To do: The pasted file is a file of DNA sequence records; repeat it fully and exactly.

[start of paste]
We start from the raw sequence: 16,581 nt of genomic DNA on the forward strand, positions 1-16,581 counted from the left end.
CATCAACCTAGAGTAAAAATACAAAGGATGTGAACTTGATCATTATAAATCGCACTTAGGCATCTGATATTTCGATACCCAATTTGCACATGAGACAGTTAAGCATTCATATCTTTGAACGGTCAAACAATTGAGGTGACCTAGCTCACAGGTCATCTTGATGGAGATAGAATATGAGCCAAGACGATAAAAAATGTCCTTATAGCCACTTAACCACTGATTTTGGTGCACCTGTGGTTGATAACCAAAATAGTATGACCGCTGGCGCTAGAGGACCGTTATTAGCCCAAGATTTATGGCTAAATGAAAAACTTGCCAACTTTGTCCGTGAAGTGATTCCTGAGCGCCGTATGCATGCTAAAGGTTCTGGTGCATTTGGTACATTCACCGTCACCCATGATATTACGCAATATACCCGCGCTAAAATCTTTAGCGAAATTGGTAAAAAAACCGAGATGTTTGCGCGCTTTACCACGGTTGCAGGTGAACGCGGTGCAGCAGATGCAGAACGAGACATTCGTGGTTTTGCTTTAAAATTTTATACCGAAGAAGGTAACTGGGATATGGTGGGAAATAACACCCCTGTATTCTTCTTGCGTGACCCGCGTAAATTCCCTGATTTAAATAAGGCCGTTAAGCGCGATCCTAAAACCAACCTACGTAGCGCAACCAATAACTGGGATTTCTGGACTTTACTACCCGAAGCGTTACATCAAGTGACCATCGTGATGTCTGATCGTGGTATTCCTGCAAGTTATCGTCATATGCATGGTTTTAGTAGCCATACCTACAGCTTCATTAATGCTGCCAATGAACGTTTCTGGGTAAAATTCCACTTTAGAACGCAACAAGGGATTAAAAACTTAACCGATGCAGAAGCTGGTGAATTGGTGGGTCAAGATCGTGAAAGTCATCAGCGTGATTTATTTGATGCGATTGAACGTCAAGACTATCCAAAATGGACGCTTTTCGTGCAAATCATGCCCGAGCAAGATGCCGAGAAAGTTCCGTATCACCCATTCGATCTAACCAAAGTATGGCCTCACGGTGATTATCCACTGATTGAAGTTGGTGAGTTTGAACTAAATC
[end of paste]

We start from the raw sequence: 16,581 nt of genomic DNA on the forward strand, positions 1-16,581 counted from the left end.
CATCAACCTAGAGTAAAAATACAAAGGATGTGAACTTGATCATTATAAATCGCACTTAGGCATCTGATATTTCGATACCCAATTTGCACATGAGACAGTTAAGCATTCATATCTTTGAACGGTCAAACAATTGAGGTGACCTAGCTCACAGGTCATCTTGATGGAGATAGAATATGAGCCAAGACGATAAAAAATGTCCTTATAGCCACTTAACCACTGATTTTGGTGCACCTGTGGTTGATAACCAAAATAGTATGACCGCTGGCGCTAGAGGACCGTTATTAGCCCAAGATTTATGGCTAAATGAAAAACTTGCCAACTTTGTCCGTGAAGTGATTCCTGAGCGCCGTATGCATGCTAAAGGTTCTGGTGCATTTGGTACATTCACCGTCACCCATGATATTACGCAATATACCCGCGCTAAAATCTTTAGCGAAATTGGTAAAAAAACCGAGATGTTTGCGCGCTTTACCACGGTTGCAGGTGAACGCGGTGCAGCAGATGCAGAACGAGACATTCGTGGTTTTGCTTTAAAATTTTATACCGAAGAAGGTAACTGGGATATGGTGGGAAATAACACCCCTGTATTCTTCTTGCGTGACCCGCGTAAATTCCCTGATTTAAATAAGGCCGTTAAGCGCGATCCTAAAACCAACCTACGTAGCGCAACCAATAACTGGGATTTCTGGACTTTACTACCCGAAGCGTTACATCAAGTGACCATCGTGATGTCTGATCGTGGTATTCCTGCAAGTTATCGTCATATGCATGGTTTTAGTAGCCATACCTACAGCTTCATTAATGCTGCCAATGAACGTTTCTGGGTAAAATTCCACTTTAGAACGCAACAAGGGATTAAAAACTTAACCGATGCAGAAGCTGGTGAATTGGTGGGTCAAGATCGTGAAAGTCATCAGCGTGATTTATTTGATGCGATTGAACGTCAAGACTATCCAAAATGGACGCTTTTCGTGCAAATCATGCCCGAGCAAGATGCCGAGAAAGTTCCGTATCACCCATTCGATCTAACCAAAGTATGGCCTCACGGTGATTATCCACTGATTGAAGTTGGTGAGTTTGAACTAAATC